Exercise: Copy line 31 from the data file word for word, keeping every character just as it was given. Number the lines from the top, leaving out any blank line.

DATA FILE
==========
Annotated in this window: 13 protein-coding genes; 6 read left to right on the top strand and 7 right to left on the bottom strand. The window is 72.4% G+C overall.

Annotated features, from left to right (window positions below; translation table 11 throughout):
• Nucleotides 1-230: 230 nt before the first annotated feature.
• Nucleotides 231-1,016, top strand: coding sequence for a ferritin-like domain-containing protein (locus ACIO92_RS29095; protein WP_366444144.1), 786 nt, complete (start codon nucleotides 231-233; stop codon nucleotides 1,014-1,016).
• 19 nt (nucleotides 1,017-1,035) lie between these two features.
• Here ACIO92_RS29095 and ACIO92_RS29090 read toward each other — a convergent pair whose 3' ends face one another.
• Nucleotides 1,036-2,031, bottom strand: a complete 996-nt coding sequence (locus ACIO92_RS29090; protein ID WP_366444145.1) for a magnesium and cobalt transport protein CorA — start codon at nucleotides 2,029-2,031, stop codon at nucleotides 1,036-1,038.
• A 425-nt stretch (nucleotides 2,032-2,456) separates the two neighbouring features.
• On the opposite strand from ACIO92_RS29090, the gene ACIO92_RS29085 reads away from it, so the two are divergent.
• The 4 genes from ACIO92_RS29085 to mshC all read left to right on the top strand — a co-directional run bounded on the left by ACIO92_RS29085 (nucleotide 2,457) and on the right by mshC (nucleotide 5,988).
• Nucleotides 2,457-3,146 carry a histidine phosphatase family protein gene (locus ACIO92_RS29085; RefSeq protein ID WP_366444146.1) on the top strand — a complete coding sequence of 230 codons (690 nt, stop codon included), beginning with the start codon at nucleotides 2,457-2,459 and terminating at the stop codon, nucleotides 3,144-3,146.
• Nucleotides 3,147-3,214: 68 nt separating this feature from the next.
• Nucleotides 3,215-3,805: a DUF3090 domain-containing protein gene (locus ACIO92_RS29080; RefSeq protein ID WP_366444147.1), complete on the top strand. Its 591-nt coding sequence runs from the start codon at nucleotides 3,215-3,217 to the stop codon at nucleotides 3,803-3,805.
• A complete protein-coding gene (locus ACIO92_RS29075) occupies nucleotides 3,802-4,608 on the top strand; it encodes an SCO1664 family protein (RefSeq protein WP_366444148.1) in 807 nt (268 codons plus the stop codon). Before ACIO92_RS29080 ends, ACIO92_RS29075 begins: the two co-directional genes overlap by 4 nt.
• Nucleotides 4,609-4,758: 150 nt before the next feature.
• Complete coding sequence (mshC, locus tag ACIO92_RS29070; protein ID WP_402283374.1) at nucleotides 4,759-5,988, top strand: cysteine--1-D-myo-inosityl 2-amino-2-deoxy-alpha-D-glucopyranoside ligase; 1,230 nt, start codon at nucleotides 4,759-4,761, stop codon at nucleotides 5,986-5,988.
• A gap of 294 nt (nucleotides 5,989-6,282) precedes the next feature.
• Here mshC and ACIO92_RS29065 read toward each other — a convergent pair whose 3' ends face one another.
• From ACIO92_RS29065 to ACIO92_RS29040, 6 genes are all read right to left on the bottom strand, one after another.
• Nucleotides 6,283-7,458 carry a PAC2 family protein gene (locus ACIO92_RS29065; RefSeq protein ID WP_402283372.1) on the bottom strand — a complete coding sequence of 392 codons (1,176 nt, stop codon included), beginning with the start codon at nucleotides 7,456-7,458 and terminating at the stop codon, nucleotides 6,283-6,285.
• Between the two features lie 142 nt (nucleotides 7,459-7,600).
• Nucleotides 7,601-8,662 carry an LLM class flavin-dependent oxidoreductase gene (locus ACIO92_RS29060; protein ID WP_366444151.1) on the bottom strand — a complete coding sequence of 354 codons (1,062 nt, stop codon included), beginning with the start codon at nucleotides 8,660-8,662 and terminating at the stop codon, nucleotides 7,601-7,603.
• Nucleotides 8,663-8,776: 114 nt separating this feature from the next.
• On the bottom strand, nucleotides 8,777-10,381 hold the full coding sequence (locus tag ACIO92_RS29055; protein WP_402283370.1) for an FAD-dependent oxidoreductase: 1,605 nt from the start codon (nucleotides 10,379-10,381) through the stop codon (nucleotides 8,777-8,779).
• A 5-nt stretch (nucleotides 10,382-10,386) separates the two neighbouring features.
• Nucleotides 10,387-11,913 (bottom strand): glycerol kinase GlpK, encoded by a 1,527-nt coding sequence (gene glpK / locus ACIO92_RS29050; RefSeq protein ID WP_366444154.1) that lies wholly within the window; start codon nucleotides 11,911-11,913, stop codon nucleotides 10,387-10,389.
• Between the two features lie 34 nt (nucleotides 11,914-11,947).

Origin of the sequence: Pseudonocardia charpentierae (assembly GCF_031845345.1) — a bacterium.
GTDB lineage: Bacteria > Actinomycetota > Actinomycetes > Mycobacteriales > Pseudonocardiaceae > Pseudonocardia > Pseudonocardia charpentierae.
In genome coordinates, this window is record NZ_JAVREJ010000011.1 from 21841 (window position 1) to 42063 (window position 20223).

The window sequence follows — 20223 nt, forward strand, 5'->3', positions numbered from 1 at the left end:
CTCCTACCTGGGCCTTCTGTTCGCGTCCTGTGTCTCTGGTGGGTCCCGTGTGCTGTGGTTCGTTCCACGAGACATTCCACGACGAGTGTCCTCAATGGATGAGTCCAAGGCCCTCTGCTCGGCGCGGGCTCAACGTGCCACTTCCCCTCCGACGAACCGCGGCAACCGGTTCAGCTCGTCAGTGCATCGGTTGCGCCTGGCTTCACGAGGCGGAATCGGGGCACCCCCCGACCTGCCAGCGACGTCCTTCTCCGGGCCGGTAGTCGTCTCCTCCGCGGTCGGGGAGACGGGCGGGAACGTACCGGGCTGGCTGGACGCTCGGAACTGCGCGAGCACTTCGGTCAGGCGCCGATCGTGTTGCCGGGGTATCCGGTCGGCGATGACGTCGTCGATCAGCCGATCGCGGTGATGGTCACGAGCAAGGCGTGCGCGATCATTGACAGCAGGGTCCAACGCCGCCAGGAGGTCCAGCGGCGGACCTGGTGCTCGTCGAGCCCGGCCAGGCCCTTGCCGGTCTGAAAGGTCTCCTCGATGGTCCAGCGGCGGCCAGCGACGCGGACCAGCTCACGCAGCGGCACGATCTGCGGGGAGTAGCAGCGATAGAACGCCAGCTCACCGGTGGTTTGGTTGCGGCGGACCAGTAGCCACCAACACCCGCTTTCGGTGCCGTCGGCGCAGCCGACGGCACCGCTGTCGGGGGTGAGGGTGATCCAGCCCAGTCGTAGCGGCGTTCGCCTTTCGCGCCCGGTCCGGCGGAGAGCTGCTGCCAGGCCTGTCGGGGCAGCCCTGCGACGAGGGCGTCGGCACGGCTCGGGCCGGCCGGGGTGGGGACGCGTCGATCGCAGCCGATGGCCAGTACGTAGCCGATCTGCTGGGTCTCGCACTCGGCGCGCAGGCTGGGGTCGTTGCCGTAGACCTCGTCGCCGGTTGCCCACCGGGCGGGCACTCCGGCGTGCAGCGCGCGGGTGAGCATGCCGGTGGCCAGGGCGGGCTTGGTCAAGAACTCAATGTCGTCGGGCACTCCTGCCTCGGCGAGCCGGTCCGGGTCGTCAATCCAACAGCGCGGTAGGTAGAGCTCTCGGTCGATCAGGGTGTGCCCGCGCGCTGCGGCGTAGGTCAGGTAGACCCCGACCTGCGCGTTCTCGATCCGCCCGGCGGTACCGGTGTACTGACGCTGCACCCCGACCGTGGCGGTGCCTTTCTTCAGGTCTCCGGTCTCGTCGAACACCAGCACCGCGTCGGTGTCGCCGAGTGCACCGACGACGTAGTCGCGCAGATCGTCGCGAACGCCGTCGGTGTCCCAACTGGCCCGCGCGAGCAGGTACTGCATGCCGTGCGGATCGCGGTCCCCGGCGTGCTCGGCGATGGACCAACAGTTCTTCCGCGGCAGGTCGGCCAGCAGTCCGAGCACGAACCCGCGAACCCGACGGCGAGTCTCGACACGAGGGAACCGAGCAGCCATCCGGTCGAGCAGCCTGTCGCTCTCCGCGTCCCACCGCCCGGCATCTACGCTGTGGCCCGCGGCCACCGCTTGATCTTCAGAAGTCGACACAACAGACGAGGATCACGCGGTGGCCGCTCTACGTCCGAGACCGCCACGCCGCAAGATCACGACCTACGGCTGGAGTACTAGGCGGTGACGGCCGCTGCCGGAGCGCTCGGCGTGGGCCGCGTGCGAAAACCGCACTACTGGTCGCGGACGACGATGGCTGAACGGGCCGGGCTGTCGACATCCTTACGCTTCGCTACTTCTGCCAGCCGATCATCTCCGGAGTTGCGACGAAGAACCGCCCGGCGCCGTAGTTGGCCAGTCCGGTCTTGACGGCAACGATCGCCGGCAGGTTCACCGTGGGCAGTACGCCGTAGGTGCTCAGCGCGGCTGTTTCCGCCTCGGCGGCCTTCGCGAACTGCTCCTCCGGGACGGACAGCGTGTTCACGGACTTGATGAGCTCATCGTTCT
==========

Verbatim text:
The window sequence follows — 20223 nt, forward strand, 5'->3', positions numbered from 1 at the left end: